Many people with CU are sensitive to salicylates. Salicylates are the active ingredient in aspirin and are found in all plant matter to some extent (fruits, veggies, herbal supplements, etc). If you find that taking aspirin makes your hives worse, you may have discovered your cause. This is also true if you cannot tolerate other non-steroidal anti-inflammatory drugs (NSAIDs), such as Ibuprofen or Aleve, since they are cross-reactive with salicylates.
The following low salicylate diet may help.
Of all foods, fruits have the highest levels of salicylates, especially berries, pineapple and dried fruits. Avoid all fruits with the exception of fresh, peeled and cored apples, pears and mangoes. Read labels carefully to avoid foods sweetened with fruit juices.
Veggies are generally low in salicylates, except for gherkins. Peeling and cooking removes some of the salicylates they contain. Choose only fresh ones, or frozen or canned ones that have no added ingredients other than salt. This eliminates canned tomato sauce, spaghetti sauce, etc.
This category, which includes dairy products, is the lowest in salicylates. Cheeses containing artificial colors or preservatives should be avoided. Continue to abide by any dietary restrictions regarding fat, cholesterol, etc., while pursuing the elimination program.
Legumes, Seeds, Nuts, and Cereals
These generally fall within the acceptable range, with the exceptions of almonds, water chestnuts, and peanuts.
Herbs, Seasonings, and Spices
These vary wildly from fresh to dried and brand to brand. Two fresh herbs may contain vastly differing amounts according to what kind of soil they were grown in. Stick to table salt or sea salt.
Stay away from all juices, since these concentrate the salicylates present in fruits and vegetables. Avoid soft drinks because of the artificial flavorings and colorings. Decaffeinated teas and coffees appear to be acceptable as long as they aren’t flavored or contain chicory. Alcoholic beverages are difficult to assess, but white wines appear to be acceptable. Red wines, liquors, and liqueurs tend to have quite high levels and should be avoided. Water is the beverage of choice.
Eat nothing that has been pre-processed. Read all labels for artificial preservatives and colors, particularly red and yellow. If a product contains an ingredient you are not familiar with or cannot pronounce, put it back on the shelf. Be especially careful to read labels of products you buy frequently and take for granted, like bread, pasta and cheeses. The two highest levels of salicylates in foods were measured in licorice and mints. Therefore, avoid items like hard candy and chewing gum.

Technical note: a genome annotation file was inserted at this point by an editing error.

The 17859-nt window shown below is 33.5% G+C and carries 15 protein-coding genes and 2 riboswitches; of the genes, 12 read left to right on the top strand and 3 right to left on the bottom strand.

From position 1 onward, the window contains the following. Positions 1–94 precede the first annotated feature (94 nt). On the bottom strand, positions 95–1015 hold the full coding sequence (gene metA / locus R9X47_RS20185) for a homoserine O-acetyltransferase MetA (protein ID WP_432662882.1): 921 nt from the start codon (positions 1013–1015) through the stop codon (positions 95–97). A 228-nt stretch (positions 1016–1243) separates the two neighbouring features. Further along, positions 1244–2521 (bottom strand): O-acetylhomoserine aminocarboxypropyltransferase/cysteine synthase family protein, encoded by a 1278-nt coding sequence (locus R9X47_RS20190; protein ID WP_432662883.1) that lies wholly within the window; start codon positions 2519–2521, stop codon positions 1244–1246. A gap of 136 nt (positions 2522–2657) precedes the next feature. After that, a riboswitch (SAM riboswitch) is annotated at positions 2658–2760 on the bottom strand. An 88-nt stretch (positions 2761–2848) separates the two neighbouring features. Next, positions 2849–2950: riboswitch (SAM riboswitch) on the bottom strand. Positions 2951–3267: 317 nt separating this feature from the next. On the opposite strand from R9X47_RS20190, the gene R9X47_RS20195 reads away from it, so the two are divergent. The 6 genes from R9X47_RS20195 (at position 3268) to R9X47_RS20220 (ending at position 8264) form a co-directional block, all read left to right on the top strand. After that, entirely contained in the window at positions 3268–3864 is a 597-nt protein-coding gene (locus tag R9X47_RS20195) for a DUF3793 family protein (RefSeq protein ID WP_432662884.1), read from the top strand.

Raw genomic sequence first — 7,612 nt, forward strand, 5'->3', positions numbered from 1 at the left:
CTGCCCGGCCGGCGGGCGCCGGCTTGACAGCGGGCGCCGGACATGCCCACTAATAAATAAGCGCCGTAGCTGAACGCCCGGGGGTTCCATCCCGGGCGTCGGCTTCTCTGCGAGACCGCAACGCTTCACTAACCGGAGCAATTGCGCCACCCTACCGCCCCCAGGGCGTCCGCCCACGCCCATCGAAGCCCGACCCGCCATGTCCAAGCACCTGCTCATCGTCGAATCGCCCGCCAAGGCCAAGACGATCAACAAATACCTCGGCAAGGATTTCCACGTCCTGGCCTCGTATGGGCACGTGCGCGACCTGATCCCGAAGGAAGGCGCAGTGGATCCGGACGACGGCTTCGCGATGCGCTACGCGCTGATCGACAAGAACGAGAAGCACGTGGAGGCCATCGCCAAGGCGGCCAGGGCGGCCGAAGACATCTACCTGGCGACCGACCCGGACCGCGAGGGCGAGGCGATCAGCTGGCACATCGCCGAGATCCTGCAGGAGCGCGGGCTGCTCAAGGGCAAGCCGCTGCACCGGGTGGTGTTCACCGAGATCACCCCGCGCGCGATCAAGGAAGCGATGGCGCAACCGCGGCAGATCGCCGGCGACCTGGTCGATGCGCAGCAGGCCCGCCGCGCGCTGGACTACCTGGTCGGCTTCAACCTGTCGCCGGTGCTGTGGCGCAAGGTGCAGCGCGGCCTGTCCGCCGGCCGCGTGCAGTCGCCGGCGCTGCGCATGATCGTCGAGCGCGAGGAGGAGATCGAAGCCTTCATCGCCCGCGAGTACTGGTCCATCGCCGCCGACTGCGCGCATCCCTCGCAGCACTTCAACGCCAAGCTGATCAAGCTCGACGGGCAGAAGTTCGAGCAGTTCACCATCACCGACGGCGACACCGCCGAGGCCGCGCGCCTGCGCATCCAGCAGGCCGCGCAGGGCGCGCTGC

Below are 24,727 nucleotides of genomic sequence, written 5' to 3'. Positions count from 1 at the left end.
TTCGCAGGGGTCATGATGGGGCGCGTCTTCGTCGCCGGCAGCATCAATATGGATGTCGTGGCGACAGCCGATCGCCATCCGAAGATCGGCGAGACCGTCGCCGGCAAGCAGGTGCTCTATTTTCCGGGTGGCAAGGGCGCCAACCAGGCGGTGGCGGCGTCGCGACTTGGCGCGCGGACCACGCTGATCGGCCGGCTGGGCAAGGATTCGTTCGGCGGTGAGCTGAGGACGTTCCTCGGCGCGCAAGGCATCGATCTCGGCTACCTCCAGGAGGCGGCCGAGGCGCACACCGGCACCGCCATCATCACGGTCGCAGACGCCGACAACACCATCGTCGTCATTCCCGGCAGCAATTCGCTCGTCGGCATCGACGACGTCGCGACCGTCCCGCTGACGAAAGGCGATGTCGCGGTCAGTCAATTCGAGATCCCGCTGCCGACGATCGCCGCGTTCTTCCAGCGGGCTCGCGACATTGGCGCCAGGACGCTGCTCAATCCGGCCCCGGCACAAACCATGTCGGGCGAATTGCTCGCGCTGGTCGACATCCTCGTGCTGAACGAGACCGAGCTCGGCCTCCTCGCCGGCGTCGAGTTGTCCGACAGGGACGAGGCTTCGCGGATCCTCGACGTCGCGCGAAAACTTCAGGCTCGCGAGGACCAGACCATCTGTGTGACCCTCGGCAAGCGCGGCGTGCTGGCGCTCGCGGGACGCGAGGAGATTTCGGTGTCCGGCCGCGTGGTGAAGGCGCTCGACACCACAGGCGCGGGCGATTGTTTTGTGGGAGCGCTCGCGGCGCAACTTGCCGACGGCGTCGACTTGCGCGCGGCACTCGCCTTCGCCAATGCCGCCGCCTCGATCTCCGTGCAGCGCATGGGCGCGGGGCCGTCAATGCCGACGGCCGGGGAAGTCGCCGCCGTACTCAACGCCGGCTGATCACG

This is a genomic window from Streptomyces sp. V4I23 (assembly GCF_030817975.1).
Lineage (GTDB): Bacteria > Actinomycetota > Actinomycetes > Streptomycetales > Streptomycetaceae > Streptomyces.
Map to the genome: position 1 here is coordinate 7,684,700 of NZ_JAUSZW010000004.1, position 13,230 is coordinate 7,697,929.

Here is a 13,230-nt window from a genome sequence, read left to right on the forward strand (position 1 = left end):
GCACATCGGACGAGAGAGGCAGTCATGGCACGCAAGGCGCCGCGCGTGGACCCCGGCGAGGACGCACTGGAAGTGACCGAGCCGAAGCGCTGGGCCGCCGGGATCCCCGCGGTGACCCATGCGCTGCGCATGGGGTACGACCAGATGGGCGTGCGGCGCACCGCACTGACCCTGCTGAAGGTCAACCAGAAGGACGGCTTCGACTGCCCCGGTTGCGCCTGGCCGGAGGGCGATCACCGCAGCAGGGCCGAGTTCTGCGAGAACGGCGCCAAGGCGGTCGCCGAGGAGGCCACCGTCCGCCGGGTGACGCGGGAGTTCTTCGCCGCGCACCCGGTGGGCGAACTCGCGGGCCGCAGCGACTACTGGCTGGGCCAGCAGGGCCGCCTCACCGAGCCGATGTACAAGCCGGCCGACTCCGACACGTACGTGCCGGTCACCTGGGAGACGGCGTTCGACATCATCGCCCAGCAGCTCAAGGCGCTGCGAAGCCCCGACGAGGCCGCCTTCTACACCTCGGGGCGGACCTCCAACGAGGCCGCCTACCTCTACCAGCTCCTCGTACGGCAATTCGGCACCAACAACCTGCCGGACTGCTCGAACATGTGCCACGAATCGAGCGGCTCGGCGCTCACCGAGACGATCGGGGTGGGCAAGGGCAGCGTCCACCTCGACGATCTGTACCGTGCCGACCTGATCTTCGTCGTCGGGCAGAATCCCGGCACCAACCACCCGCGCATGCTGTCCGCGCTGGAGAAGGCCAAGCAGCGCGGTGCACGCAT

Be vigilant in your avoidance of anything labelled “all-natural”, because this generally means derived from plant products. Try to avoid any of the things listed below, even though it may mean making drastic changes in your lifestyle.
- Avoid aspirin and all non-steroidal anti-inflammatory drugs (NSAIDs) such as Advil. Take Tylenol instead.
- Avoid oleander, aloe, ginseng, seed oils, nut oils, bioflavonoids, menthol and metholatum, St. John’s Wort, geranium, flower oils, plant oils, Rose hips, quercetin, camphor, castor oil.
- Vitamin supplements derived from “natural” sources must be avoided completely.
- Take special care to read cosmetics and personal care item labels.
- All arthritis creams contain high levels of salicylate, as do sunless tanning products, and sunscreens.
- Avoid all lip balms except for plain Vaseline.
- Acne medications, astringents, and facial cleansers often contain salicylates.
- Herbal shampoos, conditioners and hairs styling products should always be avoided.
- In dandruff shampoos, avoid salicylic acid compounds, selenium sulfide and coal tar.
- All wart and callous removers contain salicylates, as do mouthwashes and other gum care products.
- Brush your teeth with a paste of baking soda and water and flossed with unflavored, unwaxed dental floss.
- Pepto Bismol is almost pure bismuth subsalicylate.
- When gardening, wear gloves and cover any portion of the body that might come in contact with the plants.